The national best seller that defines a new economic class and shows how it is key to the future of our cities. The Rise of the Creative Class gives us a provocative new way to think about why we live as we do today - and where we might be headed. Weaving storytelling with masses of new and updated research, Richard Florida traces the fundamental theme that runs through a host of seemingly unrelated changes in American society: the growing role of creativity in our economy.
Just as William Whyte's 1956 classic The Organization Man showed how the organizational ethos of that age permeated every aspect of life, Florida describes a society in which the creative ethos is increasingly dominant. Millions of us are beginning to work and live much as creative types like artists and scientists always have-with the result that our values and tastes, our personal relationships, our choices of where to live, and even our sense and use of time are changing. Leading the shift are the nearly 38 million Americans in many diverse fields who create for a living--the Creative Class.
The Rise of the Creative Class chronicles the ongoing sea of change in people's choices and attitudes, and shows not only what's happening but also how it stems from a fundamental economic change. The Creative Class now comprises more than 30 percent of the entire workforce. Their choices have already had a huge economic impact. In the future they will determine how the workplace is organized, what companies will prosper or go bankrupt, and even which cities will thrive or wither.
©2003 Richard Florida (P)2010 Audible, Inc.
Florida is concerned with what makes cities grow and prosper. He looks at technological and social trends in those whcih are successful and those which are not. A key is diversity of thinking an openness to new ideas, for example. I suggest that Florida's thinking is thought provoking, but I am still wary and not totally convinced. I suppose Michael Porter has gotten to me first - but the two are not necessarily incompatible. I wish I had come away from the book with a clearer understanding of how my area of the country could become successful in Florida's terms.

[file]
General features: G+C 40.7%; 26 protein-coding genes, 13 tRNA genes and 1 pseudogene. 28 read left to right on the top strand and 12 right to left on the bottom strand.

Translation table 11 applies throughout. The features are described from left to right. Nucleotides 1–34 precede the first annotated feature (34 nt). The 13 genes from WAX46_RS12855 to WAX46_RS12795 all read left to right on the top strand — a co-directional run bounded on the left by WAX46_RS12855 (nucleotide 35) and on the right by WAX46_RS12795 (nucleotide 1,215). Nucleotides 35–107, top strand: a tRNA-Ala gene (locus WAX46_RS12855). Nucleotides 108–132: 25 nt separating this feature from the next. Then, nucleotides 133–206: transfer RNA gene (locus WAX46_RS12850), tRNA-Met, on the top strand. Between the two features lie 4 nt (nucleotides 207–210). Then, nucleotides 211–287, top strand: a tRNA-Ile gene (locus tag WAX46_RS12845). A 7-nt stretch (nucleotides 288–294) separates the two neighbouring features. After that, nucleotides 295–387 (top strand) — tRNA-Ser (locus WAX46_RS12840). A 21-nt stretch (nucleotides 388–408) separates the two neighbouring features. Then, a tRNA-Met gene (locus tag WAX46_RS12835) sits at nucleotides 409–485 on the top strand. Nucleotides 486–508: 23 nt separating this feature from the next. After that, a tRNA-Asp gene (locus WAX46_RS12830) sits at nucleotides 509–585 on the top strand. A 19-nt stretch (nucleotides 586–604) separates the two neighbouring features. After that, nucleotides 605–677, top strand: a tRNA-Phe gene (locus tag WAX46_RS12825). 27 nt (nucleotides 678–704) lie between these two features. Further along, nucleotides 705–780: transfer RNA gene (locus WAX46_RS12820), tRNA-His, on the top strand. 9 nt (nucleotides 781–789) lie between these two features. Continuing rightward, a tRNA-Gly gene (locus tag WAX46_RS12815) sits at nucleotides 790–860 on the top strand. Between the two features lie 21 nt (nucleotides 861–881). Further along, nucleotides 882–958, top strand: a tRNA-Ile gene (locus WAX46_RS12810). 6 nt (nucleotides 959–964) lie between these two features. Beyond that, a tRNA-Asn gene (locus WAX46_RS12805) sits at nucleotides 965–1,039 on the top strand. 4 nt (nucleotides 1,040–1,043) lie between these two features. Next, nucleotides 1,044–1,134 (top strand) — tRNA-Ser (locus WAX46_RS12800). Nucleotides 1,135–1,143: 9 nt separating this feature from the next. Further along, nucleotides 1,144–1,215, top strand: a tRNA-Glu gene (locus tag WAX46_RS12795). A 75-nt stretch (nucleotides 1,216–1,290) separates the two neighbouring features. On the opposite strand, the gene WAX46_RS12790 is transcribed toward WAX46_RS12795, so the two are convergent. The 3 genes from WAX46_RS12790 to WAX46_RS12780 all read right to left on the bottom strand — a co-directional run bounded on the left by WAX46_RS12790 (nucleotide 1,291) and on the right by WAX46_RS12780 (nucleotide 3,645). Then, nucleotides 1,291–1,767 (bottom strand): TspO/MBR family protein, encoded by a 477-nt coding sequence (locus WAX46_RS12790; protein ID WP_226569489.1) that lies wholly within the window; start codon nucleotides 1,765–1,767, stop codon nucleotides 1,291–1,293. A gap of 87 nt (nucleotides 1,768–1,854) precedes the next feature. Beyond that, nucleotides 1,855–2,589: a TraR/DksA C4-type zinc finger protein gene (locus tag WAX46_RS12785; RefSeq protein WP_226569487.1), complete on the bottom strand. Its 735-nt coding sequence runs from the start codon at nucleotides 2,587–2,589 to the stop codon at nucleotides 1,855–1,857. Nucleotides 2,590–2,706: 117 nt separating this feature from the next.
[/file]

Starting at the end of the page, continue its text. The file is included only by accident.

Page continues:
Ultimately, this volume is well worth the ear time of anyone concerned about economic development in any US region or city. Come to his book with an open mind and you will not be disappointed. It is well written, neatly organized, and the reading of Mark Boyett is quite good.
Yes. This is a nice analysis of the why and how of the creative class and their role in the modern economy. For anyone working in the knowledge economy, I'd highly recommend this book for understanding their own role in society, and how it can or should be valued.
Florida writes a lot about the creative class by providing a decent history of its growth, how all of the variables brought it to be, and he gives some very detailed descriptions of who the creative class is and how they behave.
What are you trying to say, Rich? Is this good or bad? Should something be done about it? Is there a way a business could use the "no-collar" class for their advantage, or a way for a creative person to be better wanted in their field?
There are currently five books by Florida available on Audible all about the Creative Class; if you're interested in the sociological study of economic trends, this will be a good listen. If you're seeking to gain an opinion or some sort of relative knowledge of how you can apply this to the real world, you may need to check out his other books or a different subject (because you won't find that here at all).
Nope. Richard Florida is a liberal hack. His conclusions are all wrong; he himself repeatedly contradicts himself. Diversity is not what people seek. They seek opportunity.
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